Bipolar: aka manic depressive. Take away the depression, you've got a maniac.
I don't think Trump meets all seven signs of mania. He doesn't seem happy or elated, more angry. Over-confident and easily agitated, definitely. The others, debatable.

Bipolar disorder is also manic depression. Without the depression, he's a maniac.

On the other hand, Trump's priest as a child was the author of "The Power of Positive Thinking".
"For mental-health professionals, Donald Trump is at once easily diagnosed but slightly confounding. “Remarkably narcissistic,” said developmental psychologist Howard Gardner, a professor at Harvard Graduate School of Education. “Textbook narcissistic personality disorder,” echoed clinical psychologist Ben Michaelis."
I'm leaning towards the dementia diagnosis. Never heard of white supremacists and David Duke? Maybe he just forgot!

I think the key is the word salad he tosses. It is nonsensical.

Something is wrong. That's for sure.
The same was said about Newt Gingrich, who if I remember right had a mother who dealt with this very thing. It was likely true. Trump could well have the same thing.
tRump will be vacating the nomination before the election. At some point, his thin skin will rupture and the oozing beast will slime away into seclusion, citing health issues. His entire self depends on a recycling self-induced fantasy; once that fantasy is confounded constantly by people routinely exposing his lies, his personna will begin to disintegrate. Or maybe I've watched too much Law & Order.
Like other commenters, I don't see the depression part. But there is such a thing as unipolar manic. Which could be right.

As to the John Miller controversy, Smerconish had the reporter that Trump tried to fool in that interview ( She said she knew it was Trump and she called him on it. He eventually apologized to the magazine, which published a correction. She says only she and Trump had copies of the recording, and she didn't release her copy to anyone.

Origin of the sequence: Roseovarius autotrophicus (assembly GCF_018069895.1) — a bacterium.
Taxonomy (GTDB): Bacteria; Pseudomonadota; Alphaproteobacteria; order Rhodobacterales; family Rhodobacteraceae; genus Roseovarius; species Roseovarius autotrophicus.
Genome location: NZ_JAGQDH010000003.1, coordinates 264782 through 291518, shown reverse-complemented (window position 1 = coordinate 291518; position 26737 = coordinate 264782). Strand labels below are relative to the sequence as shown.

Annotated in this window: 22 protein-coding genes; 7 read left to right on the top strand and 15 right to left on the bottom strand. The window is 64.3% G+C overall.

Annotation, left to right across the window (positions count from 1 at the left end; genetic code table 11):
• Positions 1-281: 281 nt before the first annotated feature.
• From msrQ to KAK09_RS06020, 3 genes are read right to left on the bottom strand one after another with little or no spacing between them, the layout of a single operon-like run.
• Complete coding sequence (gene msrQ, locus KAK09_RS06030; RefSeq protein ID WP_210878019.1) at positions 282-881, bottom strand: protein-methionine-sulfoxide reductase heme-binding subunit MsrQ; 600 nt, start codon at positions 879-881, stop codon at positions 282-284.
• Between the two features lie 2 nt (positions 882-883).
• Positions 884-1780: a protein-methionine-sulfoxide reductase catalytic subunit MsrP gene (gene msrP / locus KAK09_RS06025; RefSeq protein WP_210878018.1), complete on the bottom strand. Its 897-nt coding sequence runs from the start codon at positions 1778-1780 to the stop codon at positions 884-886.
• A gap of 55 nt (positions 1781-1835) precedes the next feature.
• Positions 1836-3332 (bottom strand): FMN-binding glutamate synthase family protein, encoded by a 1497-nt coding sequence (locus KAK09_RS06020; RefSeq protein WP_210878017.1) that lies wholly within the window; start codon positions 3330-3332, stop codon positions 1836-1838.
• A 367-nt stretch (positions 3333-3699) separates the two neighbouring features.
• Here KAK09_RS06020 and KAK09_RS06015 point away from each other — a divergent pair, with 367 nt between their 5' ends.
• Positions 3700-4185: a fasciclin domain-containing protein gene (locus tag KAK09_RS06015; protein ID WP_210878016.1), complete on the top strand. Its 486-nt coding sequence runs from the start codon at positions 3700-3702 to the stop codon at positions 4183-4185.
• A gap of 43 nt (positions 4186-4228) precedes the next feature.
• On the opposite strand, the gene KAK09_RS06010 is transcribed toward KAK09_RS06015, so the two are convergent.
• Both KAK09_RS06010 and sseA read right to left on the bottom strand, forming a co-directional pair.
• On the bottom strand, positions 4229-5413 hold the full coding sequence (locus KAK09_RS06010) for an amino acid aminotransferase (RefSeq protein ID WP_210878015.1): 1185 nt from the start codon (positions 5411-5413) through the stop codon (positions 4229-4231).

Bob, your take reminds me of the classic line... "I'm meltinggggg".

Joseph, not that it matters (although it must since I'm posting a link to it, har har), but DailyPUMA did mention the Bi-Polar card on May 1st of 2016. Why Donald Trump being a Bi-Polar Politician probably does not affect his popularity.
You coming up with a bi-polar prognosis independently is interesting.

You logically take it to the next level, could a Bi-Polar politician be president? Richard Nixon probably was bi-polar, so is the answer, yes, and then no?

As for Trump ever being calm, Joseph, you may want to study Trump's after "Trump wins a state behavior" more closely, Trump seems like an entirely different person. I think Paul Ryan was hinting at Trump being an entirely different person when they met for their recent meeting. Ryan may be trapped into not backing Trump simply because Ryan can't handle the thought of "The Two Don's".

Is a politician being the opposite of Bi-Polar, boring?
It just blows my mind how casual and indifferent people are when it's time to take the decision to choose their president. Something definitely wrong with people .
Churchill lost the Empire. Meaningful especially because he said in speech after speech that his warlike decisions would protect it against Hitler (who as an Anglophile had no designs on it) rather than lose it, as certain of his opponents were warning.
I don't recall England being invaded by Hitler, attacked, yes, but not invaded.
Perry Logan is on to it from my observation. Narcissism. Just a few years back I worked for a hard core narcissist and he was not only devastating to work for but a shock to my psychological belief (shared by many) that 'we are all the same under the skin'. No we're not. As I move towards pyjamaland I am more convinced than ever that people are shockingly different under the skin. That being said, I agree with Joseph -- mental disorder is never really a tick and flick issue from the DSM-whatever. People are pot plants with bits hanging off. Trump has narcissism foliage.
Classic narcissist, possibly rapid-cycling bipolar as well.He seems to be on tranquilizers or psychotropic med the last couple of days. Lord help us if he ever makes it to the White House. Thank goodness my uncle down the street had kept up his bomb shelter all these years! If Trump is elected, we will need it